Minister for Justice Alan Shatter has written to the Garda Ombudsman’s Office to ask them to clear up the confusion surrounding the ongoing bugging controversy.
Alan Shatter had told the Dail that there was “no definitive evidence” that the Ombudsman’s Office was being bugged but this assertion was contradicted by Ombudsman Commission chairman, Simon O'Brien, when questioned by the Public Oversight Committee.
The Minister appeared on RTE’s Primetime last night and said that the comments he made in the Dail were based on the information furnished to him by the Ombudsman’s office.
“I was told the story that I told the Dail,” he said.
“The information I gave to the Dail was based on the oral briefing, the written briefing and the press release that was sent out by the Ombudsman’s office.
“All I can do is record truthfully what happened.”
Minister Shatter did admit that “confusion” had arisen following Simon O’Brien’s appearance in front of the Public Oversight Committee and has written to GSOC for clarification on the matter and said he was "looking forward" to their reply.
“I’m very conscious that Mr. O’Brien and other members of GSOC were at a committee meeting for up to four hours and a series of questions were put to them. And during the course of that event there were different answers given with regard to the particular issues, indeed some of what was said during the course of that seemed to me to be a little confused or contradictory,” he told Prime Time.
“At no stage during his oral briefing to me, the context of the written brief, or press statement was it stated that he or members of GSOC believed they were under surveillance,” he insisted.
"My objective, and my only objective, was to tell the Dáil the truth of what I knew of these matters,” he added.
Minister Shatter will appear before a Dail Committee next week to answer questions on the bugging controversy.
Last night he said he wouldn't accuse anyone of giving him wrong information, but he wasn't given information that GSOC believed it was under surveillance.
“No threat was ever identified to me as stimulating the need for that sweep”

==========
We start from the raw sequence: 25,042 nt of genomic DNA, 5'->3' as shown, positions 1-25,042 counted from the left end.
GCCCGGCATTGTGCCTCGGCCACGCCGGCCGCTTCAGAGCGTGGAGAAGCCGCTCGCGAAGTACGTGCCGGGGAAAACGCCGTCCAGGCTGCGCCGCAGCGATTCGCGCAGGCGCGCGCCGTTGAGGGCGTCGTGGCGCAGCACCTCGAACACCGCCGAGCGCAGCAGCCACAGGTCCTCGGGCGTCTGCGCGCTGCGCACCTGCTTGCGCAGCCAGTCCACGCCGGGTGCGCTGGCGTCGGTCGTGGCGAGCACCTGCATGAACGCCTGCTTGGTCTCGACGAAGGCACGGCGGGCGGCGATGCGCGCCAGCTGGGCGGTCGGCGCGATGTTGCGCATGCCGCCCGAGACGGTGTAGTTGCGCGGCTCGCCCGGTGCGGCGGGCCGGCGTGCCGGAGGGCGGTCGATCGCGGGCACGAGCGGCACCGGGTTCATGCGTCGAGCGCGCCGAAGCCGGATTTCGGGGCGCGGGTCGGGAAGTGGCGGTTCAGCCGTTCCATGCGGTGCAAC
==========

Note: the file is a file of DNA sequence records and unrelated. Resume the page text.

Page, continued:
“I think that Mr O’Brien didn’t give me that information, he didn’t express that view.”
He later said, when questioned by RTE presenter Claire Byrne: “I have confidence in GSOC. I appreciate that members of GSOC had a four hour hearing in front of an Oireachtas Committee at which very many members of that committee put questions to them.”
“I’m not going to accuse anyone of giving wrong information. I think some confusion has arisen over that committee meeting.”
Earlier, Tanaiste Eamon Gilmore insisted no institution of the State was authorised to put the Garda Ombudsman's office under surveillance.
But the seven of the breakaway Reform Alliance, expelled from Fine Gael's parliamentary group, have mounted a fierce attack on the Government's handling of the controversy.
The Reform Alliance members said an independent organisation supervising the Gardaí was as important as an independent courts system or an independent police force.
During angry Dail exchanges, the Labour leader said that the Garda Ombudsman service should also have told Justice Minister Alan Shatter of its suspicions about surveillance late last year.
Mr Gilmore said the Garda Ombudsman Commission itself acknowledged it should have told the Justice Minister before he was left to read about it in a Sunday newspaper last week.
He said the Government was concerned that there were even suspicions of surveillance being carried out on the Ombudsman's offices.
FF's Niall Collins said the Government had tried to downplay a very serious issue from the start and contradicted its own statements.
SF's Mary Lou McDonald challenged Mr Gilmore to say clearly if he believed that no organ of State was authorised to spy on the Garda Ombudsman.
The Labour leader emphatically replied: "Am I satisfied that no organ of State put the Garda Ombudsman's office under surveillance? Yes I am," Mr Gilmore told the Dail.